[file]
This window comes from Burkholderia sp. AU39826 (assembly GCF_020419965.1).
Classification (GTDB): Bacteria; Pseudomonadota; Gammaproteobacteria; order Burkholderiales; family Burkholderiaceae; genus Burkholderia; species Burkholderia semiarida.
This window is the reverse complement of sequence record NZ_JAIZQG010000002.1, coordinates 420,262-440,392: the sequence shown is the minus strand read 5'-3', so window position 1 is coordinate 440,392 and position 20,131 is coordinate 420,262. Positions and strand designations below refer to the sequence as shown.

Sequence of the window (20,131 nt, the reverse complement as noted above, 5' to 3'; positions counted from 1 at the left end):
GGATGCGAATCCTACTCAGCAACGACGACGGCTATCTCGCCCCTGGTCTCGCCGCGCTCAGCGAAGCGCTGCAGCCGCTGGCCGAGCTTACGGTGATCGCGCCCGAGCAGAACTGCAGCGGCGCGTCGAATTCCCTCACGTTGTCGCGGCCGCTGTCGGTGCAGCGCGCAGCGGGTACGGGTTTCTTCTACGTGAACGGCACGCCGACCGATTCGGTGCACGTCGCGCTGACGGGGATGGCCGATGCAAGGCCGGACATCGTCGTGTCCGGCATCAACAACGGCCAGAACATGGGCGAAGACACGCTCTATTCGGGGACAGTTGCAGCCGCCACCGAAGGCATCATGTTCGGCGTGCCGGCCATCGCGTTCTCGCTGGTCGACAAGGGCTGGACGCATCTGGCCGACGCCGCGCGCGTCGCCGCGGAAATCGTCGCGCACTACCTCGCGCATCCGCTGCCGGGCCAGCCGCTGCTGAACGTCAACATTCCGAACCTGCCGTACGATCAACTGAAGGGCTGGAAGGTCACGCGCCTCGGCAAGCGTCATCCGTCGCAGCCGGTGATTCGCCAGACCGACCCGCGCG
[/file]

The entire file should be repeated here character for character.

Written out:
This window comes from Burkholderia sp. AU39826 (assembly GCF_020419965.1).
Classification (GTDB): Bacteria; Pseudomonadota; Gammaproteobacteria; order Burkholderiales; family Burkholderiaceae; genus Burkholderia; species Burkholderia semiarida.
This window is the reverse complement of sequence record NZ_JAIZQG010000002.1, coordinates 420,262-440,392: the sequence shown is the minus strand read 5'-3', so window position 1 is coordinate 440,392 and position 20,131 is coordinate 420,262. Positions and strand designations below refer to the sequence as shown.

Sequence of the window (20,131 nt, the reverse complement as noted above, 5' to 3'; positions counted from 1 at the left end):
GGATGCGAATCCTACTCAGCAACGACGACGGCTATCTCGCCCCTGGTCTCGCCGCGCTCAGCGAAGCGCTGCAGCCGCTGGCCGAGCTTACGGTGATCGCGCCCGAGCAGAACTGCAGCGGCGCGTCGAATTCCCTCACGTTGTCGCGGCCGCTGTCGGTGCAGCGCGCAGCGGGTACGGGTTTCTTCTACGTGAACGGCACGCCGACCGATTCGGTGCACGTCGCGCTGACGGGGATGGCCGATGCAAGGCCGGACATCGTCGTGTCCGGCATCAACAACGGCCAGAACATGGGCGAAGACACGCTCTATTCGGGGACAGTTGCAGCCGCCACCGAAGGCATCATGTTCGGCGTGCCGGCCATCGCGTTCTCGCTGGTCGACAAGGGCTGGACGCATCTGGCCGACGCCGCGCGCGTCGCCGCGGAAATCGTCGCGCACTACCTCGCGCATCCGCTGCCGGGCCAGCCGCTGCTGAACGTCAACATTCCGAACCTGCCGTACGATCAACTGAAGGGCTGGAAGGTCACGCGCCTCGGCAAGCGTCATCCGTCGCAGCCGGTGATTCGCCAGACCGACCCGCGCG